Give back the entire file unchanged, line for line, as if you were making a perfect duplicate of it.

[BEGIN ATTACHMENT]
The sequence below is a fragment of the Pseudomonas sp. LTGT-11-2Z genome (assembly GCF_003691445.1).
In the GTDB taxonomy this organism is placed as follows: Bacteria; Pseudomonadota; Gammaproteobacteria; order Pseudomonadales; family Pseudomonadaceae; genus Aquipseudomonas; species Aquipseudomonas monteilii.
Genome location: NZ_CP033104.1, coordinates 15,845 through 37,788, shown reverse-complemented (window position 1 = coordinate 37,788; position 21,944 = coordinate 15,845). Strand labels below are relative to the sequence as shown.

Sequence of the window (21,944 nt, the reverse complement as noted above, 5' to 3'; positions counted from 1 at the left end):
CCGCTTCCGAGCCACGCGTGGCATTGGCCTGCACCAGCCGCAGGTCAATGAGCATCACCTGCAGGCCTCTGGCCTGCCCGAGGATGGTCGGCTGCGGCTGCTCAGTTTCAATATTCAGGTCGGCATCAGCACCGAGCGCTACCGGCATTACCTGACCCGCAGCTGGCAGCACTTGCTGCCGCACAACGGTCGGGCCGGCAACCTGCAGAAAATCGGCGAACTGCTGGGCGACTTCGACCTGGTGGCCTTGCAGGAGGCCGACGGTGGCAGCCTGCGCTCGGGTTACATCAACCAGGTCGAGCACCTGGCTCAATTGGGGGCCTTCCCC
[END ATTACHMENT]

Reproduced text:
The sequence below is a fragment of the Pseudomonas sp. LTGT-11-2Z genome (assembly GCF_003691445.1).
In the GTDB taxonomy this organism is placed as follows: Bacteria; Pseudomonadota; Gammaproteobacteria; order Pseudomonadales; family Pseudomonadaceae; genus Aquipseudomonas; species Aquipseudomonas monteilii.
Genome location: NZ_CP033104.1, coordinates 15,845 through 37,788, shown reverse-complemented (window position 1 = coordinate 37,788; position 21,944 = coordinate 15,845). Strand labels below are relative to the sequence as shown.

Sequence of the window (21,944 nt, the reverse complement as noted above, 5' to 3'; positions counted from 1 at the left end):
CCGCTTCCGAGCCACGCGTGGCATTGGCCTGCACCAGCCGCAGGTCAATGAGCATCACCTGCAGGCCTCTGGCCTGCCCGAGGATGGTCGGCTGCGGCTGCTCAGTTTCAATATTCAGGTCGGCATCAGCACCGAGCGCTACCGGCATTACCTGACCCGCAGCTGGCAGCACTTGCTGCCGCACAACGGTCGGGCCGGCAACCTGCAGAAAATCGGCGAACTGCTGGGCGACTTCGACCTGGTGGCCTTGCAGGAGGCCGACGGTGGCAGCCTGCGCTCGGGTTACATCAACCAGGTCGAGCACCTGGCTCAATTGGGGGCCTTCCCC